At once familiar and slightly out of the box, these giving scenes gently suggest that even the smallest acts can inspire and...

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LEND A HAND

POEMS ABOUT GIVING

Frank and Ladd join forces to present common opportunities for children to help others.

Ranging from quiet, solitary acts such as writing a letter to a soldier stationed abroad to publicly cheering for the class klutz’s first hit at bat, these 14 free-verse poems and Ladd’s richly textured accompanying acrylic-and-pastel spreads show how easy and rewarding extending oneself can be. In fact, the accessibility of Frank’s diction underscores the simplicity of the giving acts described. For example, “Sandwich” tenderly depicts a youngster’s lunchtime encounter with “the new kid / sitting alone / with only the words of a book / to feed her.” The speaker shares “half of my sandwich,” then notices that “though I had / only half for myself, / after I ate it / I somehow felt full.” Likewise, “No Charge” captures the contagious causality of being on the receiving end of a kind act: When a bike-shop attendant provides a quick tune-up for free, the young rider then passes on that courtesy by helping a woman load grocery bags into her car but refusing a tip. Ladd’s evocative illustrations lend a literal depth to the poems, helping young and pre-readers envision themselves in these situations even further.

At once familiar and slightly out of the box, these giving scenes gently suggest that even the smallest acts can inspire and achieve great ends. (Picture book/poetry. 5-10)

Pub Date: July 1, 2014

ISBN: 978-1-60060-970-1

Page Count: 32

Publisher: Lee & Low Books

Review Posted Online: June 4, 2014

Kirkus Reviews Issue: June 15, 2014

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Readers will be waiting to see how Charlie faces his next challenge in a series that marks a lovely change of pace from the...

CHARLIE BUMPERS VS. THE TEACHER OF THE YEAR

From the Charlie Bumpers series , Vol. 1

Charlie Bumpers is doomed. The one teacher he never wanted in the whole school turns out to be his fourth-grade teacher.

Charlie recalls third grade, when he accidentally hit the scariest teacher in the whole school with his sneaker. “I know all about you, Charlie Bumpers,” she says menacingly on the first day of fourth grade. Now, in addition to all the hardships of starting school, he has gotten off on the wrong foot with her. Charlie’s dry and dramatic narrative voice clearly reveals the inner life of a 9-year-old—the glass is always half empty, especially in light of a series of well-intentioned events gone awry. It’s quite a litany: “Hitting Mrs. Burke in the head with the sneaker. The messy desk. The swinging on the door. The toilet paper. And now this—the shoe on the roof.” Harley has teamed once again with illustrator Gustavson (Lost and Found, 2012) to create a real-life world in which a likable kid must face the everyday terrors of childhood: enormous bullies, looming teachers and thick gym coaches with huge pointing fingers. Into this series opener, Harley magically weaves the simple lesson that people, even teachers, can surprise you.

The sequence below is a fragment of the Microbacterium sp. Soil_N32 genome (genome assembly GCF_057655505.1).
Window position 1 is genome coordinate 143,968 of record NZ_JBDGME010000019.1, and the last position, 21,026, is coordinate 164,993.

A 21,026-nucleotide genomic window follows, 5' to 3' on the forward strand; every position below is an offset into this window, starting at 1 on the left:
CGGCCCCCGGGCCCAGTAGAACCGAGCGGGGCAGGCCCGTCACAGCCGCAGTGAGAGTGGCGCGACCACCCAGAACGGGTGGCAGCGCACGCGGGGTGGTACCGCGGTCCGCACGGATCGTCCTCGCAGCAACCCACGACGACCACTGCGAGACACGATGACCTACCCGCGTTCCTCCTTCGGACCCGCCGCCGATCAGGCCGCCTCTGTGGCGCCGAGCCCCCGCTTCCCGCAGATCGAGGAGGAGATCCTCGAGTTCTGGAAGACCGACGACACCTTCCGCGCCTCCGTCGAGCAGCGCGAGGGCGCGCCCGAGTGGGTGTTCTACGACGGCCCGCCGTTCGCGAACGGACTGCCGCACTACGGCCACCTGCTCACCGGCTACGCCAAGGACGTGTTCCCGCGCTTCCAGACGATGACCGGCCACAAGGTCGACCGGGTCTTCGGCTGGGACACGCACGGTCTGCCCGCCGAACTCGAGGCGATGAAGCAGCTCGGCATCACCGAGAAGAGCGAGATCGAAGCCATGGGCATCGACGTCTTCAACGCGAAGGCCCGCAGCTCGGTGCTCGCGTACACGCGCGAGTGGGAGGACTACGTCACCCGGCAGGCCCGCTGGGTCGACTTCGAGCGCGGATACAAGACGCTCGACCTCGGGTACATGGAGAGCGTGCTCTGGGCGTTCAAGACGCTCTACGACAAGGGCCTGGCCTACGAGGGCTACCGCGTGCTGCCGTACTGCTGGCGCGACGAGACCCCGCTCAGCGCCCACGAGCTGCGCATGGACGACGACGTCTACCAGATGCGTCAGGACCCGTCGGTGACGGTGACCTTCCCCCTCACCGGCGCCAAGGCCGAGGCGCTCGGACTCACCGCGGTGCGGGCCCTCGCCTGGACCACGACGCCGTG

Readers will be waiting to see how Charlie faces his next challenge in a series that marks a lovely change of pace from the sarcasm of Wimpy Kid. (Fiction. 7-10)

Pub Date: Sept. 1, 2013

ISBN: 978-1-56145-732-8

Page Count: 160

Publisher: Peachtree

Review Posted Online: Aug. 14, 2013

Kirkus Reviews Issue: Sept. 1, 2013

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An uncomplicated opener, with some funny bits and a clear but not heavy agenda.

BOOKMARKS ARE PEOPLE TOO!

From the Here's Hank series , Vol. 1

Hank Zipzer, poster boy for dyslexic middle graders everywhere, stars in a new prequel series highlighting second-grade trials and triumphs.

Hank’s hopes of playing Aqua Fly, a comic-book character, in the upcoming class play founder when, despite plenty of coaching and preparation, he freezes up during tryouts. He is not particularly comforted when his sympathetic teacher adds a nonspeaking role as a bookmark to the play just for him. Following the pattern laid down in his previous appearances as an older child, he gets plenty of help and support from understanding friends (including Ashley Wong, a new apartment-house neighbor). He even manages to turn lemons into lemonade with a quick bit of improv when Nick “the Tick” McKelty, the sneering classmate who took his preferred role, blanks on his lines during the performance. As the aforementioned bully not only chokes in the clutch and gets a demeaning nickname, but is fat, boastful and eats like a pig, the authors’ sensitivity is rather one-sided. Still, Hank has a winning way of bouncing back from adversity, and like the frequent black-and-white line-and-wash drawings, the typeface is designed with easy legibility in mind.

An uncomplicated opener, with some funny bits and a clear but not heavy agenda. (Fiction. 7-9)

Pub Date: Feb. 14, 2014

ISBN: 978-0-448-48239-2

Page Count: 128

Publisher: Grosset & Dunlap

Review Posted Online: Dec. 11, 2013

Kirkus Reviews Issue: Jan. 1, 2014

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